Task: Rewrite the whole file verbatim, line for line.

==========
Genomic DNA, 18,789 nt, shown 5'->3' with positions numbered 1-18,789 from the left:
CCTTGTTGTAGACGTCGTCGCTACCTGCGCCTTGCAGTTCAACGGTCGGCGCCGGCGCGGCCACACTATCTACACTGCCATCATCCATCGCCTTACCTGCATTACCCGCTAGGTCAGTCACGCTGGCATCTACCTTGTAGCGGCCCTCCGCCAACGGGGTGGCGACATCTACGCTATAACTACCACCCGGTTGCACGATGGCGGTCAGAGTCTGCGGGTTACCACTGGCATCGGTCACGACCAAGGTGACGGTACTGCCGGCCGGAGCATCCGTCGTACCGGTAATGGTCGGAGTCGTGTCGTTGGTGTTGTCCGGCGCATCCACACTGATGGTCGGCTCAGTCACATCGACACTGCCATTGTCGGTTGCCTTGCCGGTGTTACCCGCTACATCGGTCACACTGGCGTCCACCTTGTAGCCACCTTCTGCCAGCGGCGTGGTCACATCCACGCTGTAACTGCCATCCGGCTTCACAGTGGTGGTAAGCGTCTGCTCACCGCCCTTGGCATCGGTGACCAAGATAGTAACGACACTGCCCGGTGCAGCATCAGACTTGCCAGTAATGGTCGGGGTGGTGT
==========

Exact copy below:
Genomic DNA, 18,789 nt, shown 5'->3' with positions numbered 1-18,789 from the left:
CCTTGTTGTAGACGTCGTCGCTACCTGCGCCTTGCAGTTCAACGGTCGGCGCCGGCGCGGCCACACTATCTACACTGCCATCATCCATCGCCTTACCTGCATTACCCGCTAGGTCAGTCACGCTGGCATCTACCTTGTAGCGGCCCTCCGCCAACGGGGTGGCGACATCTACGCTATAACTACCACCCGGTTGCACGATGGCGGTCAGAGTCTGCGGGTTACCACTGGCATCGGTCACGACCAAGGTGACGGTACTGCCGGCCGGAGCATCCGTCGTACCGGTAATGGTCGGAGTCGTGTCGTTGGTGTTGTCCGGCGCATCCACACTGATGGTCGGCTCAGTCACATCGACACTGCCATTGTCGGTTGCCTTGCCGGTGTTACCCGCTACATCGGTCACACTGGCGTCCACCTTGTAGCCACCTTCTGCCAGCGGCGTGGTCACATCCACGCTGTAACTGCCATCCGGCTTCACAGTGGTGGTAAGCGTCTGCTCACCGCCCTTGGCATCGGTGACCAAGATAGTAACGACACTGCCCGGTGCAGCATCAGACTTGCCAGTAATGGTCGGGGTGGTGT